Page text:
You are here
Foreigners account for 4.7% of home sales in Toronto region
[TORONTO] The Ontario government said overseas buyers accounted for just 4.7 per cent of home purchases in the Toronto area over a recent one-month period. The new data is in line with other surveys, signaling that foreigners haven't been major drivers of real estate prices in one of Canada's most expensive markets.
Non-residents bought about 860 properties between April 24 to May 26 in the so-called greater golden horseshoe region of Ontario which includes Toronto, Hamilton and Peterborough, the province said in a statement Tuesday.
The finance and housing ministries began compiling the figures as part of a new housing plan announced in April meant to make homes more affordable and accessible for Canadian residents. One of the measures included a 15 per cent levy as of April 21 on foreign investors buying residential property in Toronto and nearby cities.
"Ontario's strong housing market is a reflection of our growing economy," Charles Sousa, the province's minister of finance, said in a statement. "While this is great news for the province, the resulting increase in speculative purchases and a spike in home prices created affordability challenges for many and posed a risk to the market." Toronto is the latest Canadian city to target non-resident buyers, who are often accused of driving up the price of homes by using them as an investments. Prices and sales in the city had been on a tear until early this year, prompting some to point to non-resident factors as a source of the heat. Vancouver last year imposed a 15 per cent foreign buyer tax that preceded a slowdown of sales and price growth, though it was short-lived as the market picks up speed again. Both cities followed the lead by Australia, which forces offshore buyers to purchase through a separate buying program.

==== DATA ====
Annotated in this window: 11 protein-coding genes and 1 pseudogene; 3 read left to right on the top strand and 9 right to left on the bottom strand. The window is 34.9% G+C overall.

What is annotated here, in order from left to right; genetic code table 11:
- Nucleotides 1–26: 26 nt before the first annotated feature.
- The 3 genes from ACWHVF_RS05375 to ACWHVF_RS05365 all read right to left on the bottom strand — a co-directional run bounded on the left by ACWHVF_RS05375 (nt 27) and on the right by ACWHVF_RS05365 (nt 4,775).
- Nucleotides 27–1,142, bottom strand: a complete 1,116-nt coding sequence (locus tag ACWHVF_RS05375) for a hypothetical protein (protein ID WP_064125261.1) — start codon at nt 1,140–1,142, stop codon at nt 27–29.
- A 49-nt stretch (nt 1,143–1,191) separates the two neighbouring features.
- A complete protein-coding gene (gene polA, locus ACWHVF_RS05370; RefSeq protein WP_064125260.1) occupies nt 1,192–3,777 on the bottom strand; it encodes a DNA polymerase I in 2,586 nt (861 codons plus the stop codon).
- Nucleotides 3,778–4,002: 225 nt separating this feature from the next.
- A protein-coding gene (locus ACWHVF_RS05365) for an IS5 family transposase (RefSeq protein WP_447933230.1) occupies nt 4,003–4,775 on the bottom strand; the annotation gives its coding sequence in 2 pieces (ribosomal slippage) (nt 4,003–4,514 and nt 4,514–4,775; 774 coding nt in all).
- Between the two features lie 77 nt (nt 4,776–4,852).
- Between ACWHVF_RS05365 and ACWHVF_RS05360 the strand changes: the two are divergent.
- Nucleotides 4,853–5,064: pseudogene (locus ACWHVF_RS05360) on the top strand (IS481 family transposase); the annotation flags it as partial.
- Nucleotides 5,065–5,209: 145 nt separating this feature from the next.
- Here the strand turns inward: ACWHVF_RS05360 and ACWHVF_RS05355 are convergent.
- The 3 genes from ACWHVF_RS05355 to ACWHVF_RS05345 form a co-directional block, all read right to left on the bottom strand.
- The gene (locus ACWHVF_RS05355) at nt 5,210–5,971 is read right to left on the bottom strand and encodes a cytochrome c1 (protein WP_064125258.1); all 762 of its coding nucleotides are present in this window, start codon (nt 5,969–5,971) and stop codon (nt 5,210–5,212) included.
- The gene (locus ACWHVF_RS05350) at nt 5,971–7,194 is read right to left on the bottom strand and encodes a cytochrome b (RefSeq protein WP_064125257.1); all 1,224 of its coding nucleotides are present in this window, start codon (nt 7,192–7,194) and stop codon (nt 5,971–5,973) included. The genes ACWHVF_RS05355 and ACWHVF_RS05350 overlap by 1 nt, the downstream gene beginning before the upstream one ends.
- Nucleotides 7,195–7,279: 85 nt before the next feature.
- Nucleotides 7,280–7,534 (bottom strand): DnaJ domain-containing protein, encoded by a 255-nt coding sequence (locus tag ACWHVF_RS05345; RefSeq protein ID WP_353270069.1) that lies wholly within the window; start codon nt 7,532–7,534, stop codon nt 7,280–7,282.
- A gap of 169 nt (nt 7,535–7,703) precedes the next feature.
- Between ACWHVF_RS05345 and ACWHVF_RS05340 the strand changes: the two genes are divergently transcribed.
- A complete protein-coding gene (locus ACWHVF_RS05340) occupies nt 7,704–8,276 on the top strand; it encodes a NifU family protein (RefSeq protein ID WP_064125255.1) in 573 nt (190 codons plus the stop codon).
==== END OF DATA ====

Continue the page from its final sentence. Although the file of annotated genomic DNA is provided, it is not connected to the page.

The Ontario data is in line with other foreign buyer figures from the government and other agencies. Canada Mortgage & Housing Corp said in April last year that foreign buyers owned about 10 per cent of all newly constructed condominiums. The Toronto Real Estate Board, relying on broker surveys, said it was closer to 5 per cent for all property types.
"Early indicators show that the plan is working," Mr Sousa said.